Revolutionary Road

Coaching for the Costa Rican national basketball team is about far more than the Xs and Os.
by July 14, 2016
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Editor’s Note: Costa Rica is one of seven small countries that make up Central America. The few American basketball coaches, some famous and some not, that have ventured into this world have had largely contentious and short-lived reigns. Their neighbors call Costa Rica the “Switzerland of Latin America,” but Paul Weir, who was named the head coach at New Mexico State last spring, found a country with a far deeper, confounding fabric. Weir, a native of Toronto, is the only major college head coach born in Canada. A deep thinker with an intense interest in the academic side of college life, he’s a fine writer, a curious world traveler, and a breed of Renaissance in the tradition of Phil Jackson and Paul Westhead. Weir has had a remarkable run as an assistant coach: 10 conference championships in 13 years, 6 NCAA Tournaments, including a streak of four in a row at New Mexico State, and an NIT bid this past season.

“You got something, Paul?” the Costa Rican head coach, Josh Erickson, asked me as the whistle blew at the other end of the court. I leapt from my chair and quickly enacted my best third-base coach performance, sliding my right hand down my left forearm, pointing my right index finger to my nose, and finishing with a rubbing motion up and down my right calf. I walked back toward the bench, I glanced at the rows of Costa Rica’s sports ministry officials proudly sitting courtside watching their team here at the Eddie Cortez Arena in San Jose. These were shrewd, driven men who loved Costa Rica and badly wanted us to succeed.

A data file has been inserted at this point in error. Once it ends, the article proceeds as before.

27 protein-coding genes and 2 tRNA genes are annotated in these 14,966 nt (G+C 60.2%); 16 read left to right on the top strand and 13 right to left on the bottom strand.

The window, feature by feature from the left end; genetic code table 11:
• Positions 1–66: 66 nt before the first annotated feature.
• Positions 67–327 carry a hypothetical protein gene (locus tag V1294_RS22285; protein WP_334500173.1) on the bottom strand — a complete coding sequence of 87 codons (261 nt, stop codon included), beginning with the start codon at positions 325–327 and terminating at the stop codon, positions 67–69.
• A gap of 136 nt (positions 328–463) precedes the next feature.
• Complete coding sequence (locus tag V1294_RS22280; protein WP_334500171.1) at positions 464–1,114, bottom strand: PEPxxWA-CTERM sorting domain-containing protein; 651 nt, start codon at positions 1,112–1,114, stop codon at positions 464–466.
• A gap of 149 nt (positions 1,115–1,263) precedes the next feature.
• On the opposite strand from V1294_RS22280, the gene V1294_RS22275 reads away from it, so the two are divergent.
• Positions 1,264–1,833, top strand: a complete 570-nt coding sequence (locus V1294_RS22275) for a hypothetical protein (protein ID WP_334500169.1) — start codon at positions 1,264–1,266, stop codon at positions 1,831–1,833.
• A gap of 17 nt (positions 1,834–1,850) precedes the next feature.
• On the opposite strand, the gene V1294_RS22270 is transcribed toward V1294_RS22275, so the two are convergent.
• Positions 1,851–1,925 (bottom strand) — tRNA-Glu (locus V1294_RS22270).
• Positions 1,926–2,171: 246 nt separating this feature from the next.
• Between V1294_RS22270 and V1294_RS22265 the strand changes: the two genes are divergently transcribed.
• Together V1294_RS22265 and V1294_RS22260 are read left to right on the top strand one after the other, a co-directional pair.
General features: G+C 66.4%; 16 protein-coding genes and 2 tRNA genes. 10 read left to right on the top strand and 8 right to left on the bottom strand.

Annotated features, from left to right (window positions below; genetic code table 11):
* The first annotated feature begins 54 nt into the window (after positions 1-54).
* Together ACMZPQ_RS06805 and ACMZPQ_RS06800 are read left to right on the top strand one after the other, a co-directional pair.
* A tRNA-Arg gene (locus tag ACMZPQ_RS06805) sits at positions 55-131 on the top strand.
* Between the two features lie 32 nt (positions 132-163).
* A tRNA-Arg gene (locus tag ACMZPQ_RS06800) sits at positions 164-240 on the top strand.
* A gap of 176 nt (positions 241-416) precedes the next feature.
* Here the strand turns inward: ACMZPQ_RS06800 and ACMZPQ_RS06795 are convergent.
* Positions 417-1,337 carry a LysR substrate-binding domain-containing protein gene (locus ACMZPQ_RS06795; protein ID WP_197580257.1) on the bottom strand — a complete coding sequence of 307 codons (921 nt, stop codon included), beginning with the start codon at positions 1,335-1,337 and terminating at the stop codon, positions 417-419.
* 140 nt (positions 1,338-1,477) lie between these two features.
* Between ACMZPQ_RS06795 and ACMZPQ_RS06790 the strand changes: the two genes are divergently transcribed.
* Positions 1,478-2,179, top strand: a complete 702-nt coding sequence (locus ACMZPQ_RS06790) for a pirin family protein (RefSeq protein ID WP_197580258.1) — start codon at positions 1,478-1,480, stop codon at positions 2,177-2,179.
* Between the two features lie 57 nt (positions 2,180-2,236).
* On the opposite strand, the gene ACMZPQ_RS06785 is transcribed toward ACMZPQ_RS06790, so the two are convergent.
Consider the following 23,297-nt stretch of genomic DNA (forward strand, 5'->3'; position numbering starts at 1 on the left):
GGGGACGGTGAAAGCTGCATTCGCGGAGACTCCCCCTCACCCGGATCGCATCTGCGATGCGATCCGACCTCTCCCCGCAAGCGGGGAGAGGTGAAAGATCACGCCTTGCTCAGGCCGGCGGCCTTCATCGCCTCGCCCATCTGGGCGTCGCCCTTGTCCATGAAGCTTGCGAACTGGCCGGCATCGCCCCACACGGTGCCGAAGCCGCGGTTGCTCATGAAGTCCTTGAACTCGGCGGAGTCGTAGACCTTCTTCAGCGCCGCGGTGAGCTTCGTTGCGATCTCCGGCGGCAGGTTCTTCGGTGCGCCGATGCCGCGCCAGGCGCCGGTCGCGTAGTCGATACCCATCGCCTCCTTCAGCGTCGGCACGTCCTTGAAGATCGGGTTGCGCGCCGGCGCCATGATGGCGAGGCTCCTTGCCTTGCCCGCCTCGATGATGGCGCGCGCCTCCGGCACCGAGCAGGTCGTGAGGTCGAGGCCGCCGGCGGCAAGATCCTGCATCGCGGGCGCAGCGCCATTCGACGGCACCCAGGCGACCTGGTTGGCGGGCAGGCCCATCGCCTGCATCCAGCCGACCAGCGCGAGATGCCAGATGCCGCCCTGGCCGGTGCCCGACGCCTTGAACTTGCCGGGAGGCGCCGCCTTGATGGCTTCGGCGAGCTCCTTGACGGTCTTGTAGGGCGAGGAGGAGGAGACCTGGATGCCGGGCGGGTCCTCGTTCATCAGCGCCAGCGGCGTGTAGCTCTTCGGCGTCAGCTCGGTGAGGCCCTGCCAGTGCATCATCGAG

It was like a scene from Rocky IV and the politburo boastfully cheering on their Drago. Except we weren’t Drago, the players had no reverence for those administrators, and this definitely wasn’t Moscow. When I found my seat next to Coach Erickson, I wondered not only did I just do that but what I am doing here period? Have Josh and I officially lost it? Josh, the now five-year Costa Rican transplant through Willamette University, and myself, a Canadian through way of New Mexico State University, have been so immersed into this project that we’ve started to joke about our shared states of delirium. Josh was passionate about Costa Rica, but it seemed the pressure had finally made us both crack. We nearly didn’t make it to this game. I can still remember the look on Josh’s face when I swiftly entered the hotel lobby with all my bags in tow just a few months earlier. “What are you doing?” he wondered in an unintendedly condescending tone.

“We’re supposed to be at the airport in 30 minutes?” I was almost asking myself now based on his question.